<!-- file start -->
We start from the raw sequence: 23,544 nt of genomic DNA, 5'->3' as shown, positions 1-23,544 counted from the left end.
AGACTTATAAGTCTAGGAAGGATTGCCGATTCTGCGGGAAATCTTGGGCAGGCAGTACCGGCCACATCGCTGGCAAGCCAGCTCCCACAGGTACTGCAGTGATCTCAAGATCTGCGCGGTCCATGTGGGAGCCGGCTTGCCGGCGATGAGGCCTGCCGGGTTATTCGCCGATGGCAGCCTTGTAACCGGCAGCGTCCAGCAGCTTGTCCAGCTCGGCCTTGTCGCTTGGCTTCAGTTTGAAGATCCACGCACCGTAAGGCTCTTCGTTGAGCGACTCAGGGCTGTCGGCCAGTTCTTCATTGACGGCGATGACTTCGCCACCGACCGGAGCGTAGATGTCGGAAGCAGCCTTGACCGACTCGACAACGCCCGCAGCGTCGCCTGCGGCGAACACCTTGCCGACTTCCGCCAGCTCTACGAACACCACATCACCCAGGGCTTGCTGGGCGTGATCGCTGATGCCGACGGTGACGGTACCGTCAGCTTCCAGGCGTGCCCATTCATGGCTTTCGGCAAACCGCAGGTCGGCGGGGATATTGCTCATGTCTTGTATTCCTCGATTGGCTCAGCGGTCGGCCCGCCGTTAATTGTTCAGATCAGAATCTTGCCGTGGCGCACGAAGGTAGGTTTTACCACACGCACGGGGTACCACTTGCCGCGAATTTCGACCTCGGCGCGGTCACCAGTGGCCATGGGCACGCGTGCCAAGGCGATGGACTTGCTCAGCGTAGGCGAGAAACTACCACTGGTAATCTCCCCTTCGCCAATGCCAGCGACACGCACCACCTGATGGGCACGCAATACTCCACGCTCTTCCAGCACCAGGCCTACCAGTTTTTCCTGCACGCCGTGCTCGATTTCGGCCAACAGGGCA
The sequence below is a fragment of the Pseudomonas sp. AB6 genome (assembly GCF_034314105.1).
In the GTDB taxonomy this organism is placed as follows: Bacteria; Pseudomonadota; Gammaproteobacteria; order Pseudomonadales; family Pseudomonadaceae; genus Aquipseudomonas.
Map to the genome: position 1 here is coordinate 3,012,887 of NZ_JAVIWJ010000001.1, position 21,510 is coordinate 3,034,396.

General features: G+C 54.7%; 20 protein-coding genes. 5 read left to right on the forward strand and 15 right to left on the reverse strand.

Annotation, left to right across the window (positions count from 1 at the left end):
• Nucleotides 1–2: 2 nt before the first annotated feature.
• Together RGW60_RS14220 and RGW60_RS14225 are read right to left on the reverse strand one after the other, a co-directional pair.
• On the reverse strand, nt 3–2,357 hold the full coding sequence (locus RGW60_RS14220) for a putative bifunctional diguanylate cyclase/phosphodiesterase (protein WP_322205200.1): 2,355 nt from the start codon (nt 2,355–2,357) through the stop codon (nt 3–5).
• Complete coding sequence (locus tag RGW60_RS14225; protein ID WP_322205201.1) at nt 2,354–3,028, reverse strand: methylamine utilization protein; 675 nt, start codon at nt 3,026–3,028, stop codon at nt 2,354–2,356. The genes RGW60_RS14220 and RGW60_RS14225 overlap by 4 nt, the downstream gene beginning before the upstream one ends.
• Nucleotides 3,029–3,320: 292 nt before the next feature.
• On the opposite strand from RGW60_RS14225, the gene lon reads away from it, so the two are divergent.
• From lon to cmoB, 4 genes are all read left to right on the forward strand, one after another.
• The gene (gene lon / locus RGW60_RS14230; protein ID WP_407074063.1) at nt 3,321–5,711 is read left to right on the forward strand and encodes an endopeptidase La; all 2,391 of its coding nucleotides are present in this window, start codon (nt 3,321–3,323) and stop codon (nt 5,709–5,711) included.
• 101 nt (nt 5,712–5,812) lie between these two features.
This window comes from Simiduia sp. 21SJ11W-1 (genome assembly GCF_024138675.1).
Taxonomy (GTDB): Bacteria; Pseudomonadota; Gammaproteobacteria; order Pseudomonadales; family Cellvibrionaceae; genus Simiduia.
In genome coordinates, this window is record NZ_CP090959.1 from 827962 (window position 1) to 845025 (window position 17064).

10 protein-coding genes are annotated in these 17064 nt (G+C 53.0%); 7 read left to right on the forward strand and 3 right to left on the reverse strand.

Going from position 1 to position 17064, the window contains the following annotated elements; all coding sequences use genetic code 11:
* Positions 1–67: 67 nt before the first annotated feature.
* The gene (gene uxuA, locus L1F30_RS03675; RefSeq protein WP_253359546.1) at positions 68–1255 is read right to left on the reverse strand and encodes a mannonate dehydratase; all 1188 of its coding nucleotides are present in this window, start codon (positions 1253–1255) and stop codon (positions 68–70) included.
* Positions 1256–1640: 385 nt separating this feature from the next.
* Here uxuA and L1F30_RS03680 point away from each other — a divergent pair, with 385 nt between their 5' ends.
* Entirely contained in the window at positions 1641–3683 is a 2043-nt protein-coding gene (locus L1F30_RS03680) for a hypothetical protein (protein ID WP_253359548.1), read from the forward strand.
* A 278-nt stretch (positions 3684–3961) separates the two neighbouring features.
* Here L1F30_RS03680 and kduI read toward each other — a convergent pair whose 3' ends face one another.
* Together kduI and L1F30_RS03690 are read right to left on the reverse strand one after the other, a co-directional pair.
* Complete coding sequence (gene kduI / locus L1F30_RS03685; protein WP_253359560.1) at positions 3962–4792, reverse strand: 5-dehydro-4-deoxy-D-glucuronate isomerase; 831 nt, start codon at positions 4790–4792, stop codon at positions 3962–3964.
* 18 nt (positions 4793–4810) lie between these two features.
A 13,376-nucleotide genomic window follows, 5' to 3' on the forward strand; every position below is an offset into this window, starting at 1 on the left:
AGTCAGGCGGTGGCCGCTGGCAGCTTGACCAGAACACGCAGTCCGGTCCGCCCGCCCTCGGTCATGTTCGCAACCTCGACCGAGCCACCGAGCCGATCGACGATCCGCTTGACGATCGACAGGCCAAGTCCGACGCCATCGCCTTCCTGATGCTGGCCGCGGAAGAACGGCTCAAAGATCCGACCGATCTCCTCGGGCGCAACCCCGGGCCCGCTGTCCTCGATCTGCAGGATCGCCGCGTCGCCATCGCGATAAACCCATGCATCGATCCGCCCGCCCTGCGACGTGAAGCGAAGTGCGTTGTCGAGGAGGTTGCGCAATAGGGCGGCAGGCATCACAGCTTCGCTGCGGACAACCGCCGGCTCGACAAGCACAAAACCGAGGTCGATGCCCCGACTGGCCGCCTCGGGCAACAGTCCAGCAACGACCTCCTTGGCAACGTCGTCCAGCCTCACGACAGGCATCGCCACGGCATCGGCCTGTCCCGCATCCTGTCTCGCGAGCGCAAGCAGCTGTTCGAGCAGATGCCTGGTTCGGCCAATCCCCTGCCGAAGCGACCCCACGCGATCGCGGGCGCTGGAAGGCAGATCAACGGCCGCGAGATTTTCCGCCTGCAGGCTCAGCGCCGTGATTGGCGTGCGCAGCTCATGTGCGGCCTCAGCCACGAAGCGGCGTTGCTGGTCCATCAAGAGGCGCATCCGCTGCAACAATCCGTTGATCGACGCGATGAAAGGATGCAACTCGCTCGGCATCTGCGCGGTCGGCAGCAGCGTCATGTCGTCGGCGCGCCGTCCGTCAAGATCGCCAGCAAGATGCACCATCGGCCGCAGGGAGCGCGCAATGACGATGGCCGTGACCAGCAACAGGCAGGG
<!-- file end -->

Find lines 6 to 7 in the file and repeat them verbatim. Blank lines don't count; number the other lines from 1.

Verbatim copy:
General features: G+C 54.7%; 20 protein-coding genes. 5 read left to right on the forward strand and 15 right to left on the reverse strand.

Annotation, left to right across the window (positions count from 1 at the left end):